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River Ebble

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Title: River Ebble  
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Subject: Wiltshire, Malmesbury, River Chalke, Damson Brook, River Till, Wiltshire
Collection: Geography of Salisbury, Rivers of Wiltshire
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River Ebble

The River Ebble at Coombe Bissett

The River Ebble is a river in Britain. It is one of the five rivers of the English city of Salisbury. Rising at Alvediston 12 miles to the west it joins the River Avon at Bodenham, after flowing through Ebbesbourne Wake, Fifield Bavant, Little London, Knapp, Mount Sorrel, Broad Chalke, Stoke Farthing, Bishopstone, Stratford Tony, Coombe Bissett, Odstock and Nunton.

Contents

  • Description 1
  • Origin of the name 2
  • Further reading 3
  • References 4
    • Sources 4.1
  • External links 5

Description

The river Ebble rises at Alvediston 12 miles to the west it joins the River Avon 2 miles south of Salisbury at Bodenham , after flowing through Ebbesbourne Wake, Fifield Bavant, Little London, Knapp, Mount Sorrel, Broad Chalke, Stoke Farthing, Bishopstone, Stratford Tony, Coombe Bissett, Odstock and Nunton.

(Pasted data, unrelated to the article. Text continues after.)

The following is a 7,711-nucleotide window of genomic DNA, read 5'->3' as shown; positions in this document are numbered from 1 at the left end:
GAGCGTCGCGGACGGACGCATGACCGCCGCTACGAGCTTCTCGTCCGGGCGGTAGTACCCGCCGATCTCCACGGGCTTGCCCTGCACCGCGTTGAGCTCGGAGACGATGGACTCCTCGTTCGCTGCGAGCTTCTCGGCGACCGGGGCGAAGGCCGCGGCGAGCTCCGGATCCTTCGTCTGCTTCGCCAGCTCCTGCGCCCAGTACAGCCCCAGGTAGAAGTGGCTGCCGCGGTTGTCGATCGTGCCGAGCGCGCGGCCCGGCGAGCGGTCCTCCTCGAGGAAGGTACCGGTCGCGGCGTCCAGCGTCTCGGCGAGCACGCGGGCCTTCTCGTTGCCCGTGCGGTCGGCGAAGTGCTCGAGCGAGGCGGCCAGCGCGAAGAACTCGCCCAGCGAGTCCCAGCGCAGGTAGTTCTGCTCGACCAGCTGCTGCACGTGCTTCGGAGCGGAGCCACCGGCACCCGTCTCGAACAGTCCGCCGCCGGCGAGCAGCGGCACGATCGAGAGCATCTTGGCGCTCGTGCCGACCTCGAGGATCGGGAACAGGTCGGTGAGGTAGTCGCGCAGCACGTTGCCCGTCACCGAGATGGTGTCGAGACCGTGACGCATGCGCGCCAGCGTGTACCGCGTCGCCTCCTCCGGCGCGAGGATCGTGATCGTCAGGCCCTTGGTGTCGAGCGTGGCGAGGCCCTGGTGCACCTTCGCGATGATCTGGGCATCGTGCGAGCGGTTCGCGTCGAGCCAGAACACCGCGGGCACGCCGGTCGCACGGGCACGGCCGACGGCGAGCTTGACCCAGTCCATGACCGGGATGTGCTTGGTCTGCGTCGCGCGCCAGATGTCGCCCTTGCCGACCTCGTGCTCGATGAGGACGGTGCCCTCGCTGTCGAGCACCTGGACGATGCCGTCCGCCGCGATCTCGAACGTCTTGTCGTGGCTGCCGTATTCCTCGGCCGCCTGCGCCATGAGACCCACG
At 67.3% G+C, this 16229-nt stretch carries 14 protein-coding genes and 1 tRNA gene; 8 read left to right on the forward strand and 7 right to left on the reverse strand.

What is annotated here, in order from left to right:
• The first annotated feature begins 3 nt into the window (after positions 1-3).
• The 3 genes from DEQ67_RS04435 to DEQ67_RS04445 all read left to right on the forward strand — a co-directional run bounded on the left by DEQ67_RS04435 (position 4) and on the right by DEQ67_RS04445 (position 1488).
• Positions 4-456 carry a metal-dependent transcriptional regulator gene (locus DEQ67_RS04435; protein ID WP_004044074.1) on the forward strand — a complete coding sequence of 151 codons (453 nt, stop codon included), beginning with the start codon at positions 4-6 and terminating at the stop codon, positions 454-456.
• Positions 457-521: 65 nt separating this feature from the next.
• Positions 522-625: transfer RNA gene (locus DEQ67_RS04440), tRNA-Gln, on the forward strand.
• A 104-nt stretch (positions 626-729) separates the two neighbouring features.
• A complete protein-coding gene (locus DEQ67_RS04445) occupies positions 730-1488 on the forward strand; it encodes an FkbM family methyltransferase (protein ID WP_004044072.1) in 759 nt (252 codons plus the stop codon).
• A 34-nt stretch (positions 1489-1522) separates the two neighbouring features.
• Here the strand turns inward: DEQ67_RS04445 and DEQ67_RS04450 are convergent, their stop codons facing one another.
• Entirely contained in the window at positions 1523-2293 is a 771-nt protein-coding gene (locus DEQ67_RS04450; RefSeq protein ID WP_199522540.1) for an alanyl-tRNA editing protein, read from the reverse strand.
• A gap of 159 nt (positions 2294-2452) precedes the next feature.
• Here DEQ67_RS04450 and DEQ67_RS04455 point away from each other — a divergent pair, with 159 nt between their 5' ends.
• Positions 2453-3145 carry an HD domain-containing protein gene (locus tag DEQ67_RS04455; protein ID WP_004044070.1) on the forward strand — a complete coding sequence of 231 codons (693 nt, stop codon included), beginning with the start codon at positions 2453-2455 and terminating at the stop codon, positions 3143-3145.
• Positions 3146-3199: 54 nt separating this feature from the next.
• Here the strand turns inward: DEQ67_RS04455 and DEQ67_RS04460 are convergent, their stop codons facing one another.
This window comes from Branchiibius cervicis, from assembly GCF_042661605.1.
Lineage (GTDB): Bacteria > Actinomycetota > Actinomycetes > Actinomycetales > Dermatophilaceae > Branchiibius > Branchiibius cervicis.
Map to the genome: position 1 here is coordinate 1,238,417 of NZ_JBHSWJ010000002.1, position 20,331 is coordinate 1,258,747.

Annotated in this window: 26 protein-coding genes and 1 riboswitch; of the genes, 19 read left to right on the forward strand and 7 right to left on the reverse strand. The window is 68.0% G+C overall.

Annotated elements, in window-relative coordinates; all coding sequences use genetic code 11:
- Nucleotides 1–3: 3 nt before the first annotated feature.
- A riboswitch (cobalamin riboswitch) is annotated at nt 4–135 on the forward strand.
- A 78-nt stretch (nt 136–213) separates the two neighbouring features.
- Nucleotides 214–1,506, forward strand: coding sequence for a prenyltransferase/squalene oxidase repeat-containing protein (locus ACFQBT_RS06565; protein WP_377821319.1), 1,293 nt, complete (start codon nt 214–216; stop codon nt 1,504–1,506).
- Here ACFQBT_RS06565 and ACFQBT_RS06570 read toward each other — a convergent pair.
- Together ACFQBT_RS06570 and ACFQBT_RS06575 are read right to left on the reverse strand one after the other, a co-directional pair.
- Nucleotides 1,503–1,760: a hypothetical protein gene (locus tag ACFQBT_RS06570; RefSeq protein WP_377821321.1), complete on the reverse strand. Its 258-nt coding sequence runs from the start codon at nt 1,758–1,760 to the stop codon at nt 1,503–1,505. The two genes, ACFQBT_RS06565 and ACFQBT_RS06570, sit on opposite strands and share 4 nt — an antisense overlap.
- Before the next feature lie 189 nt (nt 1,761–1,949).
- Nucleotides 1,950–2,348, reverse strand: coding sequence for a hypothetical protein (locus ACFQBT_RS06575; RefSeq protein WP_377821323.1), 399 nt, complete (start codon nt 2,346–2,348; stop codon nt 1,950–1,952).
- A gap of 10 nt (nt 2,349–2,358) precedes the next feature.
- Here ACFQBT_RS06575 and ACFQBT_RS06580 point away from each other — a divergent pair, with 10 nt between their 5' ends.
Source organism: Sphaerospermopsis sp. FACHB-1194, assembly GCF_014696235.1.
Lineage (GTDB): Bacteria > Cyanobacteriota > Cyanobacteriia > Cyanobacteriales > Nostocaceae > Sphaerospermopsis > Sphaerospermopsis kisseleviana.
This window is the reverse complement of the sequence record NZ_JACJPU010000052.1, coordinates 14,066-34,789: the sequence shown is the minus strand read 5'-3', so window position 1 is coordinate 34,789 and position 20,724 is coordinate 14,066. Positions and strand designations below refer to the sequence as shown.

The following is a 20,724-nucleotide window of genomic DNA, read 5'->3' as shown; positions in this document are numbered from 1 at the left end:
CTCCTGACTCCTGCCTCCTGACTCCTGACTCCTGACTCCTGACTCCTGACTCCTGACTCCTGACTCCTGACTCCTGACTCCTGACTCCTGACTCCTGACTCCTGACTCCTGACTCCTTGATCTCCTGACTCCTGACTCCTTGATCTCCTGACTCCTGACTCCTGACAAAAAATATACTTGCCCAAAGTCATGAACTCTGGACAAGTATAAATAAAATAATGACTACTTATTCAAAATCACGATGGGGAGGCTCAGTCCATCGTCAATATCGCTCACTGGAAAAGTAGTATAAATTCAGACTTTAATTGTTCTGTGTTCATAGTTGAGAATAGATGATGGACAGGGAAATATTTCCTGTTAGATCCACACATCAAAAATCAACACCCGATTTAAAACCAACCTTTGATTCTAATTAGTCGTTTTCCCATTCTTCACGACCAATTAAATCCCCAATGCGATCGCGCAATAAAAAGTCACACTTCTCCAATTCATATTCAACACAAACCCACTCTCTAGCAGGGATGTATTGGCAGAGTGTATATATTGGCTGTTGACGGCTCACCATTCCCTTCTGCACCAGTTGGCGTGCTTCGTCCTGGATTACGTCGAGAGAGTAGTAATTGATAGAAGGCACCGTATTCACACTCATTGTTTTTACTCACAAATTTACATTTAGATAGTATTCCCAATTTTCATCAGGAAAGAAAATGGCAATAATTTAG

The River Chalke is the most significant tributary, rising in Bowerchalke and flowing through the Chalke Valley to join the Ebble at Mount Sorrel in Broad Chalke, after running through and trout farms. The Chalke also provides a steady, year round flow so that the winterbourne section of the Ebble is only from Alvediston to Knapp.

The flow of the Ebble is augmented at Little London by multiple pumped bore holes that feed the extensive commercial watercress farm at Knapp before the confluence with the Chalke.

Origin of the name

In the book Ebbesbourne Wake Through The Ages historian Peter Meers surmised that the land and the bourne (river) was once owned by a man called Ebbel. He also identified that from Saxon times until 1166 there were two villages called Ebblesborne, one of which then became known as Bishopstone.[1] Note that the word "bourne" is derived from the Old English "brunna".[2]

Further reading

  • Howard Phipps, Ebble Valley (2007. Whittington Press) [limited edition, illus. by author]

References

  1. ^ Ebbesbourne Wake through the Ages by Peter Meers
  2. ^ http://www.etymonline.com/index.php?term=bourn

Sources

  • Wiltshire.gov.uk - Chalk River Valleys

External links

Media related to at Wikimedia Commons

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